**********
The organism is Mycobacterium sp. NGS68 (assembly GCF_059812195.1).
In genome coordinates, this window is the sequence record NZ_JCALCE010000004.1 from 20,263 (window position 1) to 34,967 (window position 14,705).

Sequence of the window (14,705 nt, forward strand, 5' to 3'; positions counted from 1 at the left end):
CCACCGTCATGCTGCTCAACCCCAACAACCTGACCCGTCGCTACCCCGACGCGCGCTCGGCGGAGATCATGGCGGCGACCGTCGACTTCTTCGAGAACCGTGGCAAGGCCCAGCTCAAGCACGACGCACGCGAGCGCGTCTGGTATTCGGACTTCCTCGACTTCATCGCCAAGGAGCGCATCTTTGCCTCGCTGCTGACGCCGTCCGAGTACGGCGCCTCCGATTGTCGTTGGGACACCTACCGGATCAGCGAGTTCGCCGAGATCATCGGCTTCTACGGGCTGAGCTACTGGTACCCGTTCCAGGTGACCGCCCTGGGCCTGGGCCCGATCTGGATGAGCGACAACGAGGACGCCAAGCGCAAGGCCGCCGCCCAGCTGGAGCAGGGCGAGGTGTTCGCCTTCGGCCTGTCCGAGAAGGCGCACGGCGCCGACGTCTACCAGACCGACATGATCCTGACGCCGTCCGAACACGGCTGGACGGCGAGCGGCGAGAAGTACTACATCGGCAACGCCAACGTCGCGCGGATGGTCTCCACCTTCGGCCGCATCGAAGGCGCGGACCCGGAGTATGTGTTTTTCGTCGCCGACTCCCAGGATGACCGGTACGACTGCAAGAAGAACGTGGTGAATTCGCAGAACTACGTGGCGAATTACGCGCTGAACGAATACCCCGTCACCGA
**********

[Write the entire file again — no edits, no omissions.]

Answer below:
The organism is Mycobacterium sp. NGS68 (assembly GCF_059812195.1).
In genome coordinates, this window is the sequence record NZ_JCALCE010000004.1 from 20,263 (window position 1) to 34,967 (window position 14,705).

Sequence of the window (14,705 nt, forward strand, 5' to 3'; positions counted from 1 at the left end):
CCACCGTCATGCTGCTCAACCCCAACAACCTGACCCGTCGCTACCCCGACGCGCGCTCGGCGGAGATCATGGCGGCGACCGTCGACTTCTTCGAGAACCGTGGCAAGGCCCAGCTCAAGCACGACGCACGCGAGCGCGTCTGGTATTCGGACTTCCTCGACTTCATCGCCAAGGAGCGCATCTTTGCCTCGCTGCTGACGCCGTCCGAGTACGGCGCCTCCGATTGTCGTTGGGACACCTACCGGATCAGCGAGTTCGCCGAGATCATCGGCTTCTACGGGCTGAGCTACTGGTACCCGTTCCAGGTGACCGCCCTGGGCCTGGGCCCGATCTGGATGAGCGACAACGAGGACGCCAAGCGCAAGGCCGCCGCCCAGCTGGAGCAGGGCGAGGTGTTCGCCTTCGGCCTGTCCGAGAAGGCGCACGGCGCCGACGTCTACCAGACCGACATGATCCTGACGCCGTCCGAACACGGCTGGACGGCGAGCGGCGAGAAGTACTACATCGGCAACGCCAACGTCGCGCGGATGGTCTCCACCTTCGGCCGCATCGAAGGCGCGGACCCGGAGTATGTGTTTTTCGTCGCCGACTCCCAGGATGACCGGTACGACTGCAAGAAGAACGTGGTGAATTCGCAGAACTACGTGGCGAATTACGCGCTGAACGAATACCCCGTCACCGA